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Parent Social Media Use Impacts Teens' Mental Health

Report: Teaching By Example

Read the full report here:


Report Press Release:


While some teens' unhealthy social media habits may put them at risk, parent media use may be an even stronger predictor of their child’s mental health than the child’s own social media use.

Most parents would agree that being on social media is an important part of being an adolescent today. However, many parents are also extremely concerned about technology. Today’s parents are faced with new decision points about when and how to allow—or prohibit—access to different apps, devices, and streaming services. They carry fears about potential negative impacts on their children’s lives, development, and futures.

In our experience, parents want to support their adolescent children, but don’t always feel confident about digital decisions. They also want clear guidance—ideally, a “magic formula”—that will prevent their teens from experiencing negative outcomes from being on social media. Frustratingly, most research studies on teen technology use do not support simple, one-size-fits-all rules or formulas. However, emerging evidence does show that there are certain media use patterns and parenting practices that are related to both positive and negative outcomes from teen social media use.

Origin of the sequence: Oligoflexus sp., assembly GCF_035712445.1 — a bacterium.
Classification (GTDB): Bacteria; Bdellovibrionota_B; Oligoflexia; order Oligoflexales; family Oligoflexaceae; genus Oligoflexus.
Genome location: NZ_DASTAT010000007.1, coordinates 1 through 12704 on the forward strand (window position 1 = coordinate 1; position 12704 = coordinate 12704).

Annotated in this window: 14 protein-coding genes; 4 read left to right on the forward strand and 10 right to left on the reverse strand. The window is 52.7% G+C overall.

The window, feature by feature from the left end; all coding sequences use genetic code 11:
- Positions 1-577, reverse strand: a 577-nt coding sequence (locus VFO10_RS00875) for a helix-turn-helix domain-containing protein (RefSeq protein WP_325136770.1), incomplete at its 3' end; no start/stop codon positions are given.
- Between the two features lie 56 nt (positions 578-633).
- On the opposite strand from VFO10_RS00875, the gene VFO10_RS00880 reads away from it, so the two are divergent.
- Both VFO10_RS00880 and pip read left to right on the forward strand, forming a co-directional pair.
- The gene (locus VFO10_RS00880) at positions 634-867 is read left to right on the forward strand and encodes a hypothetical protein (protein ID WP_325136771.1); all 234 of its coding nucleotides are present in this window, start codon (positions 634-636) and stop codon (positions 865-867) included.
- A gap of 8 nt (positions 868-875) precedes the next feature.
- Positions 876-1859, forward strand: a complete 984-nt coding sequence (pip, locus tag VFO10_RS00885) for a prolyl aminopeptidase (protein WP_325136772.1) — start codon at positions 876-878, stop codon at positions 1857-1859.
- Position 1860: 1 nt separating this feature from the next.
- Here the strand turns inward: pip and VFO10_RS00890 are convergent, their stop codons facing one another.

This report examines how specific teen use patterns and parenting practices are related to adolescent mental health and other developmental outcomes—and what parents can do as they try to mitigate harm. We conducted a study comprised of two national quota samples to explore these aims. The first sample involved 1,231 adolescents (ages 10-17) from across the United States and focused on links between teen social media use and mental health. The second sample involved 201 adolescents (ages 10-17) and their parents who answered questions about social media, mental health, and parenting practices related to media use. The report outlines things that appear to matter for adolescent mental health—and things that do not.

Authors: Sarah Coyne, Emily Weinstein, Spencer James, Megan Gale, Megan Van Alfen